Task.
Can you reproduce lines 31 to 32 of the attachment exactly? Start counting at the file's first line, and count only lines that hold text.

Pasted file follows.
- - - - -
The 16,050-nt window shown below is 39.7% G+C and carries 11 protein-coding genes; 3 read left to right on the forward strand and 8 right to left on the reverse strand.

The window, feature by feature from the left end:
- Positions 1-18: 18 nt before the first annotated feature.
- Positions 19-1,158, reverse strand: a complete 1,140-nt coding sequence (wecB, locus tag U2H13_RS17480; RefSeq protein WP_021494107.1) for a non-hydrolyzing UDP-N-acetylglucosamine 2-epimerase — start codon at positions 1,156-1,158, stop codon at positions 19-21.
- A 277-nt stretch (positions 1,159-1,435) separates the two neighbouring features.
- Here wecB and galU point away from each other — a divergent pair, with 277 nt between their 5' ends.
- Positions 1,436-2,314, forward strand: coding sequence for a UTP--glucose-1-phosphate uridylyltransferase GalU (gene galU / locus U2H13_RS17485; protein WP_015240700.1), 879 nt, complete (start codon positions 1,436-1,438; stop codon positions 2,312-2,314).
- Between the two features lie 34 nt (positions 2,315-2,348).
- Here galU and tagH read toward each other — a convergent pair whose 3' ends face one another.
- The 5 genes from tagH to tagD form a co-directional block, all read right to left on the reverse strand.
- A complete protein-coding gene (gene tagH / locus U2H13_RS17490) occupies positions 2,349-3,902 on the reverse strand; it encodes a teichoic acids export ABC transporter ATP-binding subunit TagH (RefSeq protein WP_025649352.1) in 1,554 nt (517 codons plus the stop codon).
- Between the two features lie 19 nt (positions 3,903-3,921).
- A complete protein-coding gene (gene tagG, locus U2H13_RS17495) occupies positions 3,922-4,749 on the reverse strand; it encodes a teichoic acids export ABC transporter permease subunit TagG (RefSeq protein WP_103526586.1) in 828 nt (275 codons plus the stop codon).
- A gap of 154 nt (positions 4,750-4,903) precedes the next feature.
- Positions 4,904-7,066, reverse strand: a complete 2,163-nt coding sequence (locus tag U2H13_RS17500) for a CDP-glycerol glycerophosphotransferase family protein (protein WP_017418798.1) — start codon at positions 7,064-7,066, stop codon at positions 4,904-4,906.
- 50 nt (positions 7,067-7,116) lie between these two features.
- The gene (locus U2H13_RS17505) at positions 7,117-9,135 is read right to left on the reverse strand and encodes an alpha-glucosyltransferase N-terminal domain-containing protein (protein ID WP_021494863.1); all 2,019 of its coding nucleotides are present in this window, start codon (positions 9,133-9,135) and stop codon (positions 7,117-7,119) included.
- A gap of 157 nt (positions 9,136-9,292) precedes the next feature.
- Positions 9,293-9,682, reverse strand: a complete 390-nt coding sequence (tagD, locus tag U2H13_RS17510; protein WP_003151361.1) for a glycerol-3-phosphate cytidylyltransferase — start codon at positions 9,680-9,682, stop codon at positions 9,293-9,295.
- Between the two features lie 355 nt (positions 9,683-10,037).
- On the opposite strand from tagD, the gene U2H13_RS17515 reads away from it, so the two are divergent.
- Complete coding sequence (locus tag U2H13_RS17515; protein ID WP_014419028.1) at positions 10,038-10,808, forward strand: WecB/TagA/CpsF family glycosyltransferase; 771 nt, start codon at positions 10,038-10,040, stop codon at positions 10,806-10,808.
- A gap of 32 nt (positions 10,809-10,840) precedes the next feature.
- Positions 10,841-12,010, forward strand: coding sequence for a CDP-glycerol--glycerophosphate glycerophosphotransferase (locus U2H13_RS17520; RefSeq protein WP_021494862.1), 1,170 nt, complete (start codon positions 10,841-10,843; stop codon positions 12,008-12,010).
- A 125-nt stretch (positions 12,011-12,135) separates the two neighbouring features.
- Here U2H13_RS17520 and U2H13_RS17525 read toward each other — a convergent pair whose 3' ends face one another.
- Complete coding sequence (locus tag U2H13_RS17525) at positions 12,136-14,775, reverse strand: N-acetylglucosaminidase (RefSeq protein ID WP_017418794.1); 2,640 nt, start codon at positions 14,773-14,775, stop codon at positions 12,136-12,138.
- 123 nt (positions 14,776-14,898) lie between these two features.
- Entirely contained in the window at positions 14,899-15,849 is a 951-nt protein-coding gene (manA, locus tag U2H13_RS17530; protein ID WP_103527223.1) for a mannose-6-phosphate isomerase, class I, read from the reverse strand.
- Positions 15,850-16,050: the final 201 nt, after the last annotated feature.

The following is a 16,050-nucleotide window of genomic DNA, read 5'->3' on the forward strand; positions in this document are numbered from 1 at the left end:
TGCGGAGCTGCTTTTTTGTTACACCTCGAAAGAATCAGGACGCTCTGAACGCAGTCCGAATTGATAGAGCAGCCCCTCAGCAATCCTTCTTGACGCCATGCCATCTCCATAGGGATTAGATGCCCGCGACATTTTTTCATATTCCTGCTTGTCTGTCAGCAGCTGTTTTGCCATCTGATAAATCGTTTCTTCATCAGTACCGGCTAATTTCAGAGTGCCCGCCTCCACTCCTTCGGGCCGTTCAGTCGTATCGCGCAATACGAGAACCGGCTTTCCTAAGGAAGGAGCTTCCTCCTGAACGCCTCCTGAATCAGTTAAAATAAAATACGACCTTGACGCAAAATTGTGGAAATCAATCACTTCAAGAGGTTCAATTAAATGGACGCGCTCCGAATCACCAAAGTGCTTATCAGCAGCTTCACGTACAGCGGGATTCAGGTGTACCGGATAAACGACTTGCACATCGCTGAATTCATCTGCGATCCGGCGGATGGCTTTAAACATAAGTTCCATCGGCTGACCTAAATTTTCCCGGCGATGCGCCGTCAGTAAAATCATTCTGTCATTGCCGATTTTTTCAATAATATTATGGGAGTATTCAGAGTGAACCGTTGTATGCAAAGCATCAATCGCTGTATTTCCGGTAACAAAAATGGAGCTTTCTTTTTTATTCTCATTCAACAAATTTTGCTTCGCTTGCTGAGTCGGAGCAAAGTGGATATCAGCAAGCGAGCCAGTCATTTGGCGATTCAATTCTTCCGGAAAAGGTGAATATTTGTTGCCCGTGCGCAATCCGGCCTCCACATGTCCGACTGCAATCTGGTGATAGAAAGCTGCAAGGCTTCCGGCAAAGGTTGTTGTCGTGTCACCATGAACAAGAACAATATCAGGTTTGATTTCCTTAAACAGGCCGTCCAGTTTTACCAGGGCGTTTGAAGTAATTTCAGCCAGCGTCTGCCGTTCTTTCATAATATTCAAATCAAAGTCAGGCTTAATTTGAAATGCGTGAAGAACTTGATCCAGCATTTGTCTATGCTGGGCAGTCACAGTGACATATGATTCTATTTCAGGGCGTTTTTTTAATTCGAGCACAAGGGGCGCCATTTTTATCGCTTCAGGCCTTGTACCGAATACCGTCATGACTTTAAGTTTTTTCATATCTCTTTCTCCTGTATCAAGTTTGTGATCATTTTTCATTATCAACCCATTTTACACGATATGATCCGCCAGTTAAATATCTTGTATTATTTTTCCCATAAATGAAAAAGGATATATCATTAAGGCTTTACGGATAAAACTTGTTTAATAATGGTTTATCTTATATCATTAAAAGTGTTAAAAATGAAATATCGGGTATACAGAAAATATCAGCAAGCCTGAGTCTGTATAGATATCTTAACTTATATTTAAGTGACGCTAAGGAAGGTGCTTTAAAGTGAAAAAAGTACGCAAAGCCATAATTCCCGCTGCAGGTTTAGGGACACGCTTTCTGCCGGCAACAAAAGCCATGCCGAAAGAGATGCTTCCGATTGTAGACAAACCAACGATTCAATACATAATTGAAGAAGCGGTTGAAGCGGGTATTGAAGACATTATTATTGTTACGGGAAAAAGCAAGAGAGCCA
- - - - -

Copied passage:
The following is a 16,050-nucleotide window of genomic DNA, read 5'->3' on the forward strand; positions in this document are numbered from 1 at the left end:
TGCGGAGCTGCTTTTTTGTTACACCTCGAAAGAATCAGGACGCTCTGAACGCAGTCCGAATTGATAGAGCAGCCCCTCAGCAATCCTTCTTGACGCCATGCCATCTCCATAGGGATTAGATGCCCGCGACATTTTTTCATATTCCTGCTTGTCTGTCAGCAGCTGTTTTGCCATCTGATAAATCGTTTCTTCATCAGTACCGGCTAATTTCAGAGTGCCCGCCTCCACTCCTTCGGGCCGTTCAGTCGTATCGCGCAATACGAGAACCGGCTTTCCTAAGGAAGGAGCTTCCTCCTGAACGCCTCCTGAATCAGTTAAAATAAAATACGACCTTGACGCAAAATTGTGGAAATCAATCACTTCAAGAGGTTCAATTAAATGGACGCGCTCCGAATCACCAAAGTGCTTATCAGCAGCTTCACGTACAGCGGGATTCAGGTGTACCGGATAAACGACTTGCACATCGCTGAATTCATCTGCGATCCGGCGGATGGCTTTAAACATAAGTTCCATCGGCTGACCTAAATTTTCCCGGCGATGCGCCGTCAGTAAAATCATTCTGTCATTGCCGATTTTTTCAATAATATTATGGGAGTATTCAGAGTGAACCGTTGTATGCAAAGCATCAATCGCTGTATTTCCGGTAACAAAAATGGAGCTTTCTTTTTTATTCTCATTCAACAAATTTTGCTTCGCTTGCTGAGTCGGAGCAAAGTGGATATCAGCAAGCGAGCCAGTCATTTGGCGATTCAATTCTTCCGGAAAAGGTGAATATTTGTTGCCCGTGCGCAATCCGGCCTCCACATGTCCGACTGCAATCTGGTGATAGAAAGCTGCAAGGCTTCCGGCAAAGGTTGTTGTCGTGTCACCATGAACAAGAACAATATCAGGTTTGATTTCCTTAAACAGGCCGTCCAGTTTTACCAGGGCGTTTGAAGTAATTTCAGCCAGCGTCTGCCGTTCTTTCATAATATTCAAATCAAAGTCAGGCTTAATTTGAAATGCGTGAAGAACTTGATCCAGCATTTGTCTATGCTGGGCAGTCACAGTGACATATGATTCTATTTCAGGGCGTTTTTTTAATTCGAGCACAAGGGGCGCCATTTTTATCGCTTCAGGCCTTGTACCGAATACCGTCATGACTTTAAGTTTTTTCATATCTCTTTCTCCTGTATCAAGTTTGTGATCATTTTTCATTATCAACCCATTTTACACGATATGATCCGCCAGTTAAATATCTTGTATTATTTTTCCCATAAATGAAAAAGGATATATCATTAAGGCTTTACGGATAAAACTTGTTTAATAATGGTTTATCTTATATCATTAAAAGTGTTAAAAATGAAATATCGGGTATACAGAAAATATCAGCAAGCCTGAGTCTGTATAGATATCTTAACTTATATTTAAGTGACGCTAAGGAAGGTGCTTTAAAGTGAAAAAAGTACGCAAAGCCATAATTCCCGCTGCAGGTTTAGGGACACGCTTTCTGCCGGCAACAAAAGCCATGCCGAAAGAGATGCTTCCGATTGTAGACAAACCAACGATTCAATACATAATTGAAGAAGCGGTTGAAGCGGGTATTGAAGACATTATTATTGTTACGGGAAAAAGCAAGAGAGCCA